1Department of Anthropology, University at Buffalo, SUNY, 2Department of Anthropology, The University of Iowa, 3Department of Forensic Sciences, Mercyhurst University, 4Department of Anthropology/Archaeology, Mercyhurst University, 5Center for the Study of Human Origins, Department of Anthropology, New York University, 6New York Consortium in Evolutionary Primatology, 7Human Evolutionary Studies Program and Department of Archaeology, Simon Fraser University, 8Department of Geology and Paleontology, Croatian Natural History Museum, 9Evolutionary Studies Institute and Centre for Excellence in PaleoSciences, University of the Witwatersrand, 10Department of Anthropology, Texas A&M University, 11Department of Archaeology, University of Cape Town
April 16, 2016 8:15, Imperial Ballroom A
The discovery of Homo naledi has expanded the range of morphological variation observed within our genus, and has led to new questions surrounding the mosaic nature of morphological evolution. Though the geological dates of this species are currently unknown, its unique morphological pattern (small brain, derived skull features) and possible phylogenetic connections with other hominin taxa suggest a potentially complex evolutionary scenario. Here, we perform a series of multivariate and 3D geometric morphometric analyses on cranial and mandibular remains of Homo naledi to investigate the morphological patterning/relationships between Homo naledi and several species of Homo and Australopithecus. We also explore the potential evolutionary processes acting to differentiate this species, applying statistical tests developed from quantitative genetics theory to evaluate whether genetic drift versus selection is responsible for the observed pattern of variation. Morphometric results indicate that, for the cranium, Homo naledi is most similar to other members of the genus Homo, with closest affiliations to Homo erectus specimens. In contrast, results for the mandible are less clear; Homo naledi closely associates with a number of taxa, including some australopiths, depending on the analysis. The quantitative genetic tests reveal that for all cases the cranial/mandibular phenotypic diversity seen among Homo naledi and other hominin groups is consistent with drift. Taken together, these results support the notion that it is the combination of features (erectus-like cranium; less derived mandible) that makes Homo naledi unique, and suggests that drift, and possibly small population sizes, were important factors influencing the evolution of this species.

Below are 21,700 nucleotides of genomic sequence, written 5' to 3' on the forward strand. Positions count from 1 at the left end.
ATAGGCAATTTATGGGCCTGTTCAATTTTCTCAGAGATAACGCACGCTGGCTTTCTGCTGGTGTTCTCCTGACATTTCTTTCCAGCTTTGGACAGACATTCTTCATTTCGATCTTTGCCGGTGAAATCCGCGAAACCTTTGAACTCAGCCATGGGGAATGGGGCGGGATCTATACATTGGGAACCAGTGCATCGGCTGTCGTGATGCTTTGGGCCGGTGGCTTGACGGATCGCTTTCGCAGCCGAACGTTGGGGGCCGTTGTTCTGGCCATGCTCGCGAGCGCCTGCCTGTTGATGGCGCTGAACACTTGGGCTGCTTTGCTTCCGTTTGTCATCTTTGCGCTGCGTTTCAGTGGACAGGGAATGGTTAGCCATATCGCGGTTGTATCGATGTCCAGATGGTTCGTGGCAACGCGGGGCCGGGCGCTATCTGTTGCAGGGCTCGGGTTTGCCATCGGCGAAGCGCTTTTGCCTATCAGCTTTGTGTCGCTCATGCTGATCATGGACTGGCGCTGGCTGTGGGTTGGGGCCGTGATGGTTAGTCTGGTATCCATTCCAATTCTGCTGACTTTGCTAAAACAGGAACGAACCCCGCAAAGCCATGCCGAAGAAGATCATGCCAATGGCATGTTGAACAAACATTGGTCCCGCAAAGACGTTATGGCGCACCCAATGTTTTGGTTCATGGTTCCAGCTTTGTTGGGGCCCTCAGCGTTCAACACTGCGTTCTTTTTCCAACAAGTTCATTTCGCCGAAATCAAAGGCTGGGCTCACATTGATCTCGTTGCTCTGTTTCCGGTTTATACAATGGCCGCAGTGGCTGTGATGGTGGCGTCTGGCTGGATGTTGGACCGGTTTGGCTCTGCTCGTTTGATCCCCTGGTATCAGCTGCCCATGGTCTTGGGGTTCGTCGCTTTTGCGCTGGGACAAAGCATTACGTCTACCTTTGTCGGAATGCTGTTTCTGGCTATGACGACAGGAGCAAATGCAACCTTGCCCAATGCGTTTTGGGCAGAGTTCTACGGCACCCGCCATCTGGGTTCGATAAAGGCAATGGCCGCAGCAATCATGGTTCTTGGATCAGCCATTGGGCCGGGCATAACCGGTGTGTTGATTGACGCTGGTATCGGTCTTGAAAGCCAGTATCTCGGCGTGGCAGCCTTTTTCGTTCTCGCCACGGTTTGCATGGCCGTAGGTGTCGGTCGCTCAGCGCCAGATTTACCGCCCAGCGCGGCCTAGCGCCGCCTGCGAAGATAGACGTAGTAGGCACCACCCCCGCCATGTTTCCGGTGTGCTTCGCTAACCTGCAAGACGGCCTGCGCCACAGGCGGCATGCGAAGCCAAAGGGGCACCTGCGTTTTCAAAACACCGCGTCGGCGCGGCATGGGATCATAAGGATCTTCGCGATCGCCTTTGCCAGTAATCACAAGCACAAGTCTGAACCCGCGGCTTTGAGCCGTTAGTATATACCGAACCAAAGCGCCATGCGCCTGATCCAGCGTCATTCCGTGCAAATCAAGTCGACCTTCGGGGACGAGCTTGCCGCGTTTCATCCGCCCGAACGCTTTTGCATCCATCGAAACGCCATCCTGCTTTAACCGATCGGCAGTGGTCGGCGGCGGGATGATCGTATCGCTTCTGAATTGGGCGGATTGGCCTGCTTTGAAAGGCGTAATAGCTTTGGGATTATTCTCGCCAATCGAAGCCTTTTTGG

Funding provided by: National Geographic Society, National Research Foundation, Palaeontological Scientific Trust, L.S.B. Leakey Foundation (Baldwin Fellowship, LS) and the Texas A&M University College of Liberal Arts Seed Grant (DJdeR)